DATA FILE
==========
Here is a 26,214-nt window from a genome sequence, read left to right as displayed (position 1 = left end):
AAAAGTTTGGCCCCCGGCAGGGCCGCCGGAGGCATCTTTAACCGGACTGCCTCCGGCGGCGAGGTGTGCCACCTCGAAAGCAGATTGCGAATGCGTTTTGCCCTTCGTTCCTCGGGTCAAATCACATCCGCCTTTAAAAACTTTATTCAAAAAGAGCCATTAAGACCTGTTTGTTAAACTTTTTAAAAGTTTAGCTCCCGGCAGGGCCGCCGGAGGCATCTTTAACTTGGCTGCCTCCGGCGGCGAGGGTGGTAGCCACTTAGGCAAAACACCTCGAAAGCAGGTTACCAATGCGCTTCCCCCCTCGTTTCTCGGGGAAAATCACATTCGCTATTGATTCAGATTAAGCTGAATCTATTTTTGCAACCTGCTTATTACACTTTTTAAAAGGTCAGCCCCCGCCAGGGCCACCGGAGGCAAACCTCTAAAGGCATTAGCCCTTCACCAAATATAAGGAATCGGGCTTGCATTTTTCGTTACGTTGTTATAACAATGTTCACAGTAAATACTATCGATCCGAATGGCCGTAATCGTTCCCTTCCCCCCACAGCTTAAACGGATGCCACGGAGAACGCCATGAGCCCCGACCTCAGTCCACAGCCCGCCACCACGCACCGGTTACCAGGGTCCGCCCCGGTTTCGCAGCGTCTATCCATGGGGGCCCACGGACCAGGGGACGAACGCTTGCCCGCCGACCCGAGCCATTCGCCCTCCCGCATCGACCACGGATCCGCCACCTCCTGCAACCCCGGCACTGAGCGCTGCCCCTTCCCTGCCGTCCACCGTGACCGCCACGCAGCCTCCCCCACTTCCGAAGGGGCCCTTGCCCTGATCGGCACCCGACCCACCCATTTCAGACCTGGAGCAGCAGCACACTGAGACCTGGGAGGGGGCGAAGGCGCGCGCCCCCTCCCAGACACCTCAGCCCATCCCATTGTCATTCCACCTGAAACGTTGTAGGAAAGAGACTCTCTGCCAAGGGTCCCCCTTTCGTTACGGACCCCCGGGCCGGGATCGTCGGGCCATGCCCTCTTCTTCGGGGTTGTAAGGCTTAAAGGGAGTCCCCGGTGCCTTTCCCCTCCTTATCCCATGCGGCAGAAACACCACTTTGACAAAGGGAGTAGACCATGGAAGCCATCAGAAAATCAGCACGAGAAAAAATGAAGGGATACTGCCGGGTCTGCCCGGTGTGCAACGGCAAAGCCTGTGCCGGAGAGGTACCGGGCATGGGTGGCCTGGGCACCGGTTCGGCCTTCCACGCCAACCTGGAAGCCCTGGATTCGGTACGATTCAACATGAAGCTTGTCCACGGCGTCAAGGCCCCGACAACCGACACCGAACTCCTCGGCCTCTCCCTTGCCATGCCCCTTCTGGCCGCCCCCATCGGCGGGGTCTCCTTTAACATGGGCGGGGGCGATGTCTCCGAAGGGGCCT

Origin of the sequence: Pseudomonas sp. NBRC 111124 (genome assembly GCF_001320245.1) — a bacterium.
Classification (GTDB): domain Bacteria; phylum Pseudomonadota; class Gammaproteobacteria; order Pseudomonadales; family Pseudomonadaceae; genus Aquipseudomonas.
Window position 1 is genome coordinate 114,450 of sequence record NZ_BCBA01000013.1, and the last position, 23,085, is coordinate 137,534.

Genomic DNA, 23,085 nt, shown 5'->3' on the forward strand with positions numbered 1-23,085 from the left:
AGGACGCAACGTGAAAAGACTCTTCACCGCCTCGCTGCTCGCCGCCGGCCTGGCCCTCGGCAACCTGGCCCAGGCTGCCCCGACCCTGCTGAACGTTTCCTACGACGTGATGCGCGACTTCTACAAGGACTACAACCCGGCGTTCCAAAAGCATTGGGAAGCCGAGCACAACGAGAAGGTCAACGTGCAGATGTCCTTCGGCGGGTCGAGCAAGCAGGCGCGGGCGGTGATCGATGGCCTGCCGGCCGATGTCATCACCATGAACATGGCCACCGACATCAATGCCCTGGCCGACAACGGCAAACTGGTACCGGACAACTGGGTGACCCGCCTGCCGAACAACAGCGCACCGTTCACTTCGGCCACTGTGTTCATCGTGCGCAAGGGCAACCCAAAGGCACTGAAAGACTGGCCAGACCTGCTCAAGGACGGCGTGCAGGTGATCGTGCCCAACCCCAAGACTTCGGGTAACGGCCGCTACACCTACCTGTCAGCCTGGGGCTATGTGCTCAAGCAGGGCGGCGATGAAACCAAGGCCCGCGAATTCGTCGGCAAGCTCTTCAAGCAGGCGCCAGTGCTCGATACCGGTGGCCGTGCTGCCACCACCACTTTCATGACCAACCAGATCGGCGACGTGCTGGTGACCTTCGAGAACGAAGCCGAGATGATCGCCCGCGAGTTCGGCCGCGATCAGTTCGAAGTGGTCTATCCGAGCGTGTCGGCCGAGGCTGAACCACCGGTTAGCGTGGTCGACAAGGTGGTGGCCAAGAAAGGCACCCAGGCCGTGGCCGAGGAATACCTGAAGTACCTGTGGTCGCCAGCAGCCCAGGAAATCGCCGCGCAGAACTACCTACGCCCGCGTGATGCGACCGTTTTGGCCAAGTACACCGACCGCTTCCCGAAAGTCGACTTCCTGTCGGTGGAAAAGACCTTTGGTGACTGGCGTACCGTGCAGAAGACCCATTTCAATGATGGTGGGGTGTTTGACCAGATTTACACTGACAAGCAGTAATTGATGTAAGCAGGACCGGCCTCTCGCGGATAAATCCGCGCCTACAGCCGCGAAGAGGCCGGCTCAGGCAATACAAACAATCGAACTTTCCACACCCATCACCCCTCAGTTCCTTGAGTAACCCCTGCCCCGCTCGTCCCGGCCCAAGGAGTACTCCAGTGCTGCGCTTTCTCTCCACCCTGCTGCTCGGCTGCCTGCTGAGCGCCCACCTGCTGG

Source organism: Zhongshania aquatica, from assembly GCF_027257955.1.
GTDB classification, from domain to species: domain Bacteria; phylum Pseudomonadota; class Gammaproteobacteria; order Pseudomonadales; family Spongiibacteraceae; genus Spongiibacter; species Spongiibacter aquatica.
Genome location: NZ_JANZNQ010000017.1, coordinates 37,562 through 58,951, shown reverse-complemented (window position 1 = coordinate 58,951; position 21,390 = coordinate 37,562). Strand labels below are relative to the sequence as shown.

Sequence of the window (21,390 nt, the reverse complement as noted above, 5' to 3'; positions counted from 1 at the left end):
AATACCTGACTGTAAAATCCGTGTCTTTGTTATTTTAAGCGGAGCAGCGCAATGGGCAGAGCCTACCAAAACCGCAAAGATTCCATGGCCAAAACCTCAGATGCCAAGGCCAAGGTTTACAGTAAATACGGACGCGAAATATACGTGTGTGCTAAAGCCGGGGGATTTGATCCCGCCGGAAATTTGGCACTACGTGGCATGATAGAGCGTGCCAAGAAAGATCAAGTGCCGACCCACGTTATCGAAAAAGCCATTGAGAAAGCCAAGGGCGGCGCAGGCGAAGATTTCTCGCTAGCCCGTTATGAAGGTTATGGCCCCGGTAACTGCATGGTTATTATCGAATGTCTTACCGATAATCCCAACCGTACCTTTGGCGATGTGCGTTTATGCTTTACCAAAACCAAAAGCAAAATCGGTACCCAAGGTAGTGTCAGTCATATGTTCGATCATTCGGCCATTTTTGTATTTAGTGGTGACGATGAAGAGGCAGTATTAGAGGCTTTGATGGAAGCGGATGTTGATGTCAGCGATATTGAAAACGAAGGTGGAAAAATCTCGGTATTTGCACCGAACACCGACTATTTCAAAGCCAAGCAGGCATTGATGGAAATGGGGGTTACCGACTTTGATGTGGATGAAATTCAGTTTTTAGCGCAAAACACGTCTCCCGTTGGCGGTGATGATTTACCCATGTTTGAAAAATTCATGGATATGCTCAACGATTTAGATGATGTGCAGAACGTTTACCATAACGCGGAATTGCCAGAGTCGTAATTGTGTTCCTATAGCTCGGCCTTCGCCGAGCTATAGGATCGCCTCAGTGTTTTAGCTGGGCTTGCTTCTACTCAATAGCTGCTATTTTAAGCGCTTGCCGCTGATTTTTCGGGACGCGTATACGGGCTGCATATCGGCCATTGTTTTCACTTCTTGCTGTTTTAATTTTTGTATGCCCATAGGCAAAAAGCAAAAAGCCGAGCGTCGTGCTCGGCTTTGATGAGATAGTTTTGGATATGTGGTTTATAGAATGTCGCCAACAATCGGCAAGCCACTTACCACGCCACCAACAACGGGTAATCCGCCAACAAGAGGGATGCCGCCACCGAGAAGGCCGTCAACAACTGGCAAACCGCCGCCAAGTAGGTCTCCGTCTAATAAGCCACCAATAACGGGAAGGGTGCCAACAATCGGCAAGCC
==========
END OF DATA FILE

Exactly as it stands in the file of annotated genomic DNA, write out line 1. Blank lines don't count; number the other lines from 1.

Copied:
Here is a 26,214-nt window from a genome sequence, read left to right as displayed (position 1 = left end):